This title explores Thomas Hardy's engagement with Victorian legal debates in his prose fiction. Thomas Hardy's fiction is
examined in this book in the context of the seismic legal reforms of the nineteenth century as well as legal discourse in
the literature of the era. The book examines the ways in which Hardy's role as a magistrate and his interest in the law impacted
fundamentally on his prose fiction. It demonstrates that throughout his prose fiction Hardy engages with contentious legal
issues that were debated by legal professionals and literary figures of his day. It also argues that Hardy used fiction as
a forum to question the extent to which legal reform improved the lives of women and the working classes. The study looks
at the ways in which Hardy deployed criminal plots derived from sensation fiction and reveals that the genre's engagement
with legal reform influenced not only his sensation novel Desperate Remedies (1871) but also the plots of his subsequent fiction.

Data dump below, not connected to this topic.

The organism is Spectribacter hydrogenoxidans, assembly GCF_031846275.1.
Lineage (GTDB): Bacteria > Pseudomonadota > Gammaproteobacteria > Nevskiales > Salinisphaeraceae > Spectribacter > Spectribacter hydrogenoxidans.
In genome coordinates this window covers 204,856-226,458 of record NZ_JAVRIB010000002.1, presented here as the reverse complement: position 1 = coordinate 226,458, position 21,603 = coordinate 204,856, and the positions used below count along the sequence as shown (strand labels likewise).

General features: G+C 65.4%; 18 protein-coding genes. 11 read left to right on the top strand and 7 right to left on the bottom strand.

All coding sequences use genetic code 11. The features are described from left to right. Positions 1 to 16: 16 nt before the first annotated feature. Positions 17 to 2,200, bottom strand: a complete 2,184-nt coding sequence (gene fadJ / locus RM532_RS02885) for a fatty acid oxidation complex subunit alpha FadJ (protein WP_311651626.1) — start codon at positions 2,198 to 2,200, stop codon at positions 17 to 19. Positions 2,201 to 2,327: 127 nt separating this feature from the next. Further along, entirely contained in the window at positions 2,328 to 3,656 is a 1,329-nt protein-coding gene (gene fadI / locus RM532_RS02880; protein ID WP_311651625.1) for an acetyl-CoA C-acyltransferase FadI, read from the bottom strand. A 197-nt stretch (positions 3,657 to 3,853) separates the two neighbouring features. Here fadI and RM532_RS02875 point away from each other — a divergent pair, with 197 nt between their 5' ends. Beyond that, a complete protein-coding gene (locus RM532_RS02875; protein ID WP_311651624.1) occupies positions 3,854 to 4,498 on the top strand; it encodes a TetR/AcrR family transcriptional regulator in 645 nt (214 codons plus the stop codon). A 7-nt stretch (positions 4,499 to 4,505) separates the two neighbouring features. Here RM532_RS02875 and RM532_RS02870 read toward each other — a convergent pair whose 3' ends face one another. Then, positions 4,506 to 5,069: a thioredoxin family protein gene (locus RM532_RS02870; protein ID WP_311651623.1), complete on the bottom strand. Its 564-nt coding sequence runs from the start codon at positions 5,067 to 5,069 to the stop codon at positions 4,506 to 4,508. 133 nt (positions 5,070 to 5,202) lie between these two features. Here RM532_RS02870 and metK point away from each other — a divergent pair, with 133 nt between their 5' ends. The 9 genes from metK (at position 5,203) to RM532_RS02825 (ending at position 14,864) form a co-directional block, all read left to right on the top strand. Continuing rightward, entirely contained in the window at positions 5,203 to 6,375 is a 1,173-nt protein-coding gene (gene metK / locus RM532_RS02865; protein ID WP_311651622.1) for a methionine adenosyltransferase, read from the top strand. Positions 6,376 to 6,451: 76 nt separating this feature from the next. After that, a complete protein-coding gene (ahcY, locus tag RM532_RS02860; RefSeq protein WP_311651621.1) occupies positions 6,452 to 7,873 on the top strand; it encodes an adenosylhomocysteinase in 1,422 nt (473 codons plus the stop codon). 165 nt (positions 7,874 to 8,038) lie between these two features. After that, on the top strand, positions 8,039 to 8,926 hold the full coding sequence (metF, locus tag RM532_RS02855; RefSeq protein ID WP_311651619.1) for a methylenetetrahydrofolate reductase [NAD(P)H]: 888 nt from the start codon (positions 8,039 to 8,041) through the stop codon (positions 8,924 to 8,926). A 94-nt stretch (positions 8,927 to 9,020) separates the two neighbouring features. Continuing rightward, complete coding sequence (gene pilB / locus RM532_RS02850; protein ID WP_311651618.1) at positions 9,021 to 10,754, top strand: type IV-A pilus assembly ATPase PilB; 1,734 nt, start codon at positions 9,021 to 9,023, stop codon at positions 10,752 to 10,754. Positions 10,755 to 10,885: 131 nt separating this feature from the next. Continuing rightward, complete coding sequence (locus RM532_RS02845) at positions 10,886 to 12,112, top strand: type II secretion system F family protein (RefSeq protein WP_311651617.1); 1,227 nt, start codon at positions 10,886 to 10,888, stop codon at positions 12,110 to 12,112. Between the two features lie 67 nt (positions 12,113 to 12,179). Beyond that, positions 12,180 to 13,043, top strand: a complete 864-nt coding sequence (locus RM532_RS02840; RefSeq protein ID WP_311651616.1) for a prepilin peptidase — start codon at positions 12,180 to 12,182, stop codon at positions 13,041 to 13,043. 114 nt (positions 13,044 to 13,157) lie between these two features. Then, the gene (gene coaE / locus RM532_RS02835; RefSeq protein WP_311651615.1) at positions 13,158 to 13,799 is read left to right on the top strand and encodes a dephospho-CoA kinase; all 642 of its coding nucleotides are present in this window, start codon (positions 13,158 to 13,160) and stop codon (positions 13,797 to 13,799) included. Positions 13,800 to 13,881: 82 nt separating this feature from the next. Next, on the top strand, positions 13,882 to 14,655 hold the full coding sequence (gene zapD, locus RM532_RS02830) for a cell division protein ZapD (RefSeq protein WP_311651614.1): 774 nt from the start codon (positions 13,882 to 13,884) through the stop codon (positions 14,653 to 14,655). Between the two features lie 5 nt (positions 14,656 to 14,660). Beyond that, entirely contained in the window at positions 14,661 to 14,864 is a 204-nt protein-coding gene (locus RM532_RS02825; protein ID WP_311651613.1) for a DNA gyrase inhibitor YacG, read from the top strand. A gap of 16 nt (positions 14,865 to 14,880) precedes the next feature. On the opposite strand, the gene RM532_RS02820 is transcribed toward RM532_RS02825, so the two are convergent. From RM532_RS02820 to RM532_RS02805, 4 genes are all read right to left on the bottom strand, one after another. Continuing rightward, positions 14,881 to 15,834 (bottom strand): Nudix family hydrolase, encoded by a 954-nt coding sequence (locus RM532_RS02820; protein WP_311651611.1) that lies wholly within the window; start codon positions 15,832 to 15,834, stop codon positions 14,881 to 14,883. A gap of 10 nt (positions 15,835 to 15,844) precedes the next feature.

It offers a reinterpretation of Thomas Hardy's work in the light of a detailed study of his legal interests and his use of
contemporary legal cases and debates in his prose fiction.
It provides detailed textual analysis of a wide range of legal
interests in Hardy's entire output of fiction. It draws on the interdisciplinary study of Law and Literature. It examines
Hardy's fiction in the context of other Victorian literature concerned with legal issues, particularly sensation fiction.